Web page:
Yellow Eyes or Skin (Jaundice) in Cats

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3 min read

Key takeaways

Yellow eyes, ears, or skin on a cat is called jaundice, or icterus.

  • This symptom occurs due to a buildup of waste in the blood, leading to accumulation of yellow pigment in all tissues within the body
  • Jaundice typically occurs as a result of liver disease or excessive destruction of the cat’s red blood cells
  • Jaundice is always a medical concern requiring prompt veterinary care
  • Diagnostics include physical examination, blood work, diagnostic imagery, and liver sample analysis
  • Treatment often includes liver-supporting medications and nutraceuticals to reduce liver damage
  • Prognosis depends on the underlying cause
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A closer look: Yellow Eyes or Skin (Jaundice) in Cats

Bilirubin is a yellow waste byproduct formed by breakdown of red blood cells. Bilirubin is processed by the liver and excreted into the bile. If red blood cells are being broken down rapidly, or if the liver fails to process bilirubin properly, excess bilirubin in the bloodstream accumulates in the skin, resulting in jaundice.

Jaundice is often difficult to spot in a cat because of their fur, and is particularly difficult to identify in cats with darkly pigmented skin. It is most noticeable in a cat’s gums, their sclera (the white part of their eyes), and the pinnae (ear flaps).

Jaundice is caused by a variety of different conditions, but is always cause for medical concern. A cat with jaundice requires prompt medical attention, even if they show no other symptoms. Cats showing symptoms such as pale gums, collapse, weakness, or extreme lethargy require immediate medical attention.

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Possible causes

Conditions resulting in icterus either cause liver disease or red blood cell destruction.

Risk factors

The degree of jaundice directly depends on the level of bilirubin that accumulates in the tissue, and is not necessarily reflective of the severity or prognosis of the underlying condition. Any jaundice-causing condition can cause mild, moderate, or severe jaundice, depending on the degree of bilirubin accumulation occurring. Generally, conditions that result in more severe bilirubin accumulation, such as bile duct obstructions, cause more severe yellowing of the tissue, although they have a favorable prognosis. Cats that are predisposed to liver disease or conditions causing destruction of red blood cells are at higher risk of developing jaundice.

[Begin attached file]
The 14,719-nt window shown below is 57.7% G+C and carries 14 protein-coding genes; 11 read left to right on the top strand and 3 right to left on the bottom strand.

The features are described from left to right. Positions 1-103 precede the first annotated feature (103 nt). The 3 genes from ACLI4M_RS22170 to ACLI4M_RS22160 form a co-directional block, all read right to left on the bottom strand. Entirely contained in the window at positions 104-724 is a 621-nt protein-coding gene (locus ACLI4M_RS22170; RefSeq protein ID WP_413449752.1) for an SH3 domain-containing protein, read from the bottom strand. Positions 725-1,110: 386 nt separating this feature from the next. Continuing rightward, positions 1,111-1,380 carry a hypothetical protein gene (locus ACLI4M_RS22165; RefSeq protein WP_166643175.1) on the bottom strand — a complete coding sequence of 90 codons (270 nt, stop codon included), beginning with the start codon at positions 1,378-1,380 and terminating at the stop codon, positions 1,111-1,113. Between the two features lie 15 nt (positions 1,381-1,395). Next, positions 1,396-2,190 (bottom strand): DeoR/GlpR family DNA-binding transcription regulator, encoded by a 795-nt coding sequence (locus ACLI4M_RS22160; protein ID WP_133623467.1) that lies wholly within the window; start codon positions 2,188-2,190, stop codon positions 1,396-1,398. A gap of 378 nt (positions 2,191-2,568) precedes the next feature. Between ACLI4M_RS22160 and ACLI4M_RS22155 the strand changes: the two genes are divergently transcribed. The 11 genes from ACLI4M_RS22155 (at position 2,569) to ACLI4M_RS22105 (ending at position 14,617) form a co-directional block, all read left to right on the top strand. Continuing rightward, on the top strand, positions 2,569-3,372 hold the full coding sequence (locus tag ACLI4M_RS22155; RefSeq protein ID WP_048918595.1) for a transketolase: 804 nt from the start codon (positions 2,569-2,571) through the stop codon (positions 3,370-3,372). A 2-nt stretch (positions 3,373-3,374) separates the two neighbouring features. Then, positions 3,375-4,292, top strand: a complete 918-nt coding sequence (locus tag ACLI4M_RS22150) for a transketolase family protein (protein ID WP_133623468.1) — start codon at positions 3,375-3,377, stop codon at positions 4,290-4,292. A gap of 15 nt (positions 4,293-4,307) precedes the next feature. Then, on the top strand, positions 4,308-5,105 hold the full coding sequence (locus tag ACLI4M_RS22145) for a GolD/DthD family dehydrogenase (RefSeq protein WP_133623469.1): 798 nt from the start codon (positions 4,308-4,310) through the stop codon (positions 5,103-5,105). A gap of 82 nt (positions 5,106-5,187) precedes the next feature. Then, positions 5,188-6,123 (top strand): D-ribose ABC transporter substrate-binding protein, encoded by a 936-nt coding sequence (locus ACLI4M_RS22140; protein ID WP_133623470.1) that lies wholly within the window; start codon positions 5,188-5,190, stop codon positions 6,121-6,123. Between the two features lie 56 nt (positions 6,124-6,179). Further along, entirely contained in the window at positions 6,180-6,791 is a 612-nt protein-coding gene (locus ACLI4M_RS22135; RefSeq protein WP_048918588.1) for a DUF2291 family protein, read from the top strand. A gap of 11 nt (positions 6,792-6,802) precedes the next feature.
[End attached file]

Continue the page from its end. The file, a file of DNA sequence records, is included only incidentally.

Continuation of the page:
Testing and diagnosis

Diagnosis of the underlying condition causing jaundice usually requires a combination of:

  • Physical examination
  • Blood work
  • Diagnostic imaging, such as X-rays or ultrasound
  • Liver biopsy or fine-needle aspiration

General treatment approaches typically involve medication and nutraceutical supplements to support liver function. Ensuring cats have adequate hydration through IV fluids and adequate nutrient intake through nutritional therapy is also important to resolve symptoms. Specific treatments such as steroids or antibiotics may be needed depending on the underlying cause of disease. Cats with severe RBC destruction often require blood transfusions.

Similar symptoms

Jaundice is unique and not easily confused with other symptoms. It is different from pale or bleeding gums and bloodshot or cloudy eyes.

Associated symptoms


Malcolm Weir, DVM, MSc, MPH; Ernest Ward, DVM - Writing for VCA Animal Hospitals
Sandra C. Mitchell, DVM, DABVP - Writing for PetMD
Michael Schaer, DVM, DACVIM, DACVECC - Writing for Veterinary Partner
Jana Gordon, DVM, DACVIM - Writing for dvm360®
Wendy Brooks, DVM, DABVP - Writing for Veterinary Partner
Jacqueline Brister, DVM - Writing for Veterinary Partner

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